10 October 2012

Death's Excellent Vacation


This was definitely a hit or miss collection. I had been wanting to read this book for quite some time, because of Charlaine Harris and Katie MacAlister. That was long before I'd ever read anything by Jeanine Frost. Her story, "One for the Money", and the Sookie Stackhouse story, "Two Blondes", were by far the best two in the collection. I enjoyed MacAlister’s story “The Perils of Effrijim”, but not as much as her novels about Aisling Grey, Guardian, which Jim appears in.

The only other author in the book I was familiar with was Christopher Golden, and that was just for his Buffy/Angel books. His entry, "Thin Walls", was ok. “The Innsmouth Nook”, by A. Lee Martinez, was just weird and ended abruptly. I enjoyed the banter between the characters in “Meanwhile, Far Across the Caspian Sea…”, by Daniel Stashower, but the ending felt unfinished.

I was excited that L.A. Banks had contributed a story, “Seeing is Believing”. She’s an author who I’d never read before, but had heard/seen a lot about and so I was eager to be introduced to her work. But I didn't care for her story at all. I couldn't connect with the characters and I did not like the way they talked. When Justin tells Jessica he’s leaving by saying “So, I’ma go, okay?”, I just can’t take him seriously. I almost closed the book right there. But since the story only had eight pages left I forged ahead, only to give up in disgust one page later. Jessica says to Justin, “You’ve lost so much…even your dog.” But four pages earlier, she had said “You have a dog?” He replied, “Kinda.” Nothing else is said about the dog, so how does she know he lost one? Okay, I realize that Jessica has some kind of second sight, but she kept wondering why she couldn’t "read" Justin, so she wouldn’t have picked up the knowledge that way. I scanned backwards thinking I missed something, but could not find any mention of anything happening to his dog. And yes, I know, there had been some talk about werewolves. But it still didn’t make sense. And it just now occurred to me that maybe she "read" Justin’s grandmother and that’s how she knew about a lost dog, but you’d still think that something in the narrative would have indicated that. Of course, since I was having trouble staying interested in the story, I still could have missed something.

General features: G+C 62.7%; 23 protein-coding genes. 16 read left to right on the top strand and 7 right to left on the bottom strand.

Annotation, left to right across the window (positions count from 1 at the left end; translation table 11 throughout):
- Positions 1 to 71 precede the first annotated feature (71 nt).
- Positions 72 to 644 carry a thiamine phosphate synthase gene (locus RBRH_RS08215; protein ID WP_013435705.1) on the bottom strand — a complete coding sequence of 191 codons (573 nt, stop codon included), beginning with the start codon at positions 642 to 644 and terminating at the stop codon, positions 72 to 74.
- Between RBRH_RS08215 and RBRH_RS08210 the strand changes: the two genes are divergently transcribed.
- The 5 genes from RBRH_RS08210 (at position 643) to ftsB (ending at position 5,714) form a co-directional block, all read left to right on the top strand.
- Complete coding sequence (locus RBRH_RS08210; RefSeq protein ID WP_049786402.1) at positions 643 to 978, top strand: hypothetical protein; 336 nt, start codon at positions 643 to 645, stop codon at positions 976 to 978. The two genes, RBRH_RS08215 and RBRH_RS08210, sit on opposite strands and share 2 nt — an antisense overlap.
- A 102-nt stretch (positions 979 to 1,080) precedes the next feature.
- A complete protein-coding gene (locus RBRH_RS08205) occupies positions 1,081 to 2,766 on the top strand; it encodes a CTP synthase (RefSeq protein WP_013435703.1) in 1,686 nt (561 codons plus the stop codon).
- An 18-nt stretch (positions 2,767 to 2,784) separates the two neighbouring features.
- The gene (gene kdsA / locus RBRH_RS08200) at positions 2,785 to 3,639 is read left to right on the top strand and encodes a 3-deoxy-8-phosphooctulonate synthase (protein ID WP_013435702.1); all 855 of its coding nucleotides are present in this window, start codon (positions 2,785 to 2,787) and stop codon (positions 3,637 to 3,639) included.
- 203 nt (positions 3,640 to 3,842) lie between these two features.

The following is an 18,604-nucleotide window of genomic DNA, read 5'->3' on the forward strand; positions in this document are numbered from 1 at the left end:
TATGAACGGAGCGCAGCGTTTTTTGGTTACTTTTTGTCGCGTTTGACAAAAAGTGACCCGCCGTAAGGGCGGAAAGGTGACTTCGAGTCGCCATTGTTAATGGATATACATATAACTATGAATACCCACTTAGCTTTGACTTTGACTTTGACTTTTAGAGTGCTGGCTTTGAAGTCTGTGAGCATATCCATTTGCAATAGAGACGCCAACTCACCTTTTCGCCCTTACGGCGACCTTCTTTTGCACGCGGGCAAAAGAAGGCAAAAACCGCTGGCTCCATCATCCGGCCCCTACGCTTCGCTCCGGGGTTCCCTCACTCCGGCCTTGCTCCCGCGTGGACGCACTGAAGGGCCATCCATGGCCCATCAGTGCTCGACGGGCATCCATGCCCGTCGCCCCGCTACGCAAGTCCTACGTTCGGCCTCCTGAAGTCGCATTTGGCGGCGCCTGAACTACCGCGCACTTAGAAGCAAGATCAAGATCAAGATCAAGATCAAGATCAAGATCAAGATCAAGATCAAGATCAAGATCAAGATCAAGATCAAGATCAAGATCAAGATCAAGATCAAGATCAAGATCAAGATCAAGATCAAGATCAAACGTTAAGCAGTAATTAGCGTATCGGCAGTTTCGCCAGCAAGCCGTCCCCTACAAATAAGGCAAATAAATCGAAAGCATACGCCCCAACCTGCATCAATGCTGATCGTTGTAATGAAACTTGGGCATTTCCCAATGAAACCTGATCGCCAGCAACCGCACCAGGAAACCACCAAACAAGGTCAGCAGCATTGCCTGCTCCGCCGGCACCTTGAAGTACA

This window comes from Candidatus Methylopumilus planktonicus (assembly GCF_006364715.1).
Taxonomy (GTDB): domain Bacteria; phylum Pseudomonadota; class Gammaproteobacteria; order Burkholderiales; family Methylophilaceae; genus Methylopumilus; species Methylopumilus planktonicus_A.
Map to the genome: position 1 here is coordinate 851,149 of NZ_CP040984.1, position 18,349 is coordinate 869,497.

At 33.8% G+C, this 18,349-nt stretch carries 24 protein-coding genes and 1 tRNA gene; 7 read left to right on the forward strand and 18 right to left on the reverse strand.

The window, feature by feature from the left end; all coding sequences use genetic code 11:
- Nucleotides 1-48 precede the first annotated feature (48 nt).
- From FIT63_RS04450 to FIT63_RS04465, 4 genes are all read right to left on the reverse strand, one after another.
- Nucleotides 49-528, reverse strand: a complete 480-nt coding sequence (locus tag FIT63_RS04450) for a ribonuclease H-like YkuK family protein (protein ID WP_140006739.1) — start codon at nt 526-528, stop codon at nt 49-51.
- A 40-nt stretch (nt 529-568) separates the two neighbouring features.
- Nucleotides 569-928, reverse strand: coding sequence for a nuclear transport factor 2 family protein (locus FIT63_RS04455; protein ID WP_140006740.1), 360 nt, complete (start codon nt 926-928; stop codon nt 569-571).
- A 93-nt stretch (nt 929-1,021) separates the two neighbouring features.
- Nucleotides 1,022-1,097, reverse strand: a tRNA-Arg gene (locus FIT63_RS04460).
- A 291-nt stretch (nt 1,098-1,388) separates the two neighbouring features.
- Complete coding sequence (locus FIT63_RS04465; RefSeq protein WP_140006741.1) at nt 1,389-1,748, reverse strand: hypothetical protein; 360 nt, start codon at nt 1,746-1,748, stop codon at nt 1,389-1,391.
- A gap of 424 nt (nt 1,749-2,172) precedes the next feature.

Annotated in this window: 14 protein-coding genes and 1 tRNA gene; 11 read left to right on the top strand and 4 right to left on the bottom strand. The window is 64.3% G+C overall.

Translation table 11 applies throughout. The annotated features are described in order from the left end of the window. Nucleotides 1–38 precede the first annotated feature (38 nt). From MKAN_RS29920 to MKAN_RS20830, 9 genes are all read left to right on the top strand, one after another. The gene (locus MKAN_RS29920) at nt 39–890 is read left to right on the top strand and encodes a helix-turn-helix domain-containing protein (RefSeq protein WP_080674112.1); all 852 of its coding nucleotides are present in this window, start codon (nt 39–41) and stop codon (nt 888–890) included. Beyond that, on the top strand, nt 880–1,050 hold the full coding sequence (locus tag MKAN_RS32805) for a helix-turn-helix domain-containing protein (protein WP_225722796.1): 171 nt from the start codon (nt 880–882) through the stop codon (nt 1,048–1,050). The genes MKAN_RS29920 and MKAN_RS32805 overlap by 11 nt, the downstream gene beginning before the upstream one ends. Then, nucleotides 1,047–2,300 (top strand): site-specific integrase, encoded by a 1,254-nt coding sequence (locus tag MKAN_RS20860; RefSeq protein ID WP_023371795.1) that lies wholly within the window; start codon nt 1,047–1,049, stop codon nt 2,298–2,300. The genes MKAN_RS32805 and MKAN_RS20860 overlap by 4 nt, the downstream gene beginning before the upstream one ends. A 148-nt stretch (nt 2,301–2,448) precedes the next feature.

(I received this book through BookCrossing.)

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